- High-performance computer for photo editing

  - Calibration tools for monitors


4. Marketing and Advertising

  - Website development and maintenance

  - Online portfolio hosting

  - Marketing materials (business cards, brochures)

  - Online advertising (Google Ads, social media promotions)


5. Insurance

  - Liability insurance

  - Equipment insurance


6. Professional Memberships and Associations

  - Memberships in photography organizations and clubs

  - Licensing fees if required in your area


7. Continued Education and Training

  - Workshops and courses to stay updated on industry trends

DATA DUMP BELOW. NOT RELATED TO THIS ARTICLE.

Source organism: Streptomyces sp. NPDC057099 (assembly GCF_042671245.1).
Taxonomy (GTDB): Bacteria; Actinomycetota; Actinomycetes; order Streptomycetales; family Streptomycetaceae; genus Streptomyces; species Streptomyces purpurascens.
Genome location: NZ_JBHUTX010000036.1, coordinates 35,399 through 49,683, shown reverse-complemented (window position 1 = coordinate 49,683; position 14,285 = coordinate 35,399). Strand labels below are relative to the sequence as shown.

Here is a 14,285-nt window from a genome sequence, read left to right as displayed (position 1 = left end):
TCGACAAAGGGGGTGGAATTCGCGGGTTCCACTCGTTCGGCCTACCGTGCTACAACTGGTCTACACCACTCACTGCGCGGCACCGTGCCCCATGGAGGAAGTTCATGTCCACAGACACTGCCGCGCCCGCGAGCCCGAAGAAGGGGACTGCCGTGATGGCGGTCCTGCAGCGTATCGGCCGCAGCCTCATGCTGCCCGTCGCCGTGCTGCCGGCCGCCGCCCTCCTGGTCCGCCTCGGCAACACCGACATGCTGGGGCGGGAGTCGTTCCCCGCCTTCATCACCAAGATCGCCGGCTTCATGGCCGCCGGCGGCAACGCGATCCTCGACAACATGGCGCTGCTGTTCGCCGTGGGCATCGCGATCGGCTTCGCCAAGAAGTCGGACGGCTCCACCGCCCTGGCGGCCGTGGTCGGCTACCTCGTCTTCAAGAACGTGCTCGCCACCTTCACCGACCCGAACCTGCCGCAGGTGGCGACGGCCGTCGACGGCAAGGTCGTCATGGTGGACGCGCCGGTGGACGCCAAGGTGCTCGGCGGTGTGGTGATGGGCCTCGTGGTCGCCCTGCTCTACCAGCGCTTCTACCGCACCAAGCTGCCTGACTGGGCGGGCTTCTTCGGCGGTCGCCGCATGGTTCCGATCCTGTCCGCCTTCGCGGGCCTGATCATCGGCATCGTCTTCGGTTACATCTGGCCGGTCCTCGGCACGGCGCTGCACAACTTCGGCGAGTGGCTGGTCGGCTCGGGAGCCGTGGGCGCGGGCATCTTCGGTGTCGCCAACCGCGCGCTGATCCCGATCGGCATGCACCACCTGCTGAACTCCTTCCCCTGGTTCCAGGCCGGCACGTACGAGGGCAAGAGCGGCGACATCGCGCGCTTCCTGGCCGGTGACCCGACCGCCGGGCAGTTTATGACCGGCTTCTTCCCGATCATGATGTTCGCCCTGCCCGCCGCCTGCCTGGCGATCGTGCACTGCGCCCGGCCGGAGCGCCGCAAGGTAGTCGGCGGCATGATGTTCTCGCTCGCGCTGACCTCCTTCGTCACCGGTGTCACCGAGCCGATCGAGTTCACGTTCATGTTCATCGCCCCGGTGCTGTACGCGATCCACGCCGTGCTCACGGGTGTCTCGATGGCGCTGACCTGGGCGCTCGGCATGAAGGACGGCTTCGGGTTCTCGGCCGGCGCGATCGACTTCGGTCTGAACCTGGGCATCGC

- Photography conferences and events


8. Transportation

  - Fuel or public transportation costs for client meetings, on-location shoots, continuing education.

  - Vehicle maintenance


9. Client Management

  - Customer relationship management (CRM) software

  - Contracts and legal fees for drafting or reviewing client agreements


10. Office Expenses

  - Office supplies (paper, ink, pens)

  - Phone and internet bills

  - Furniture and fixtures for the studio


11. Employee Costs or Contractor Pay

  - If you have assistants or other staff, include their salaries or wages

  - Payroll taxes and benefits


12. Taxes

  - Income taxes

  - Sales taxes (if applicable in your state- YES, in Arkansas photographers ARE required to have a sales tax permit and collect/submit sales tax monthly or quarterly depending on how much revenue you generate)


13. Props and Set Design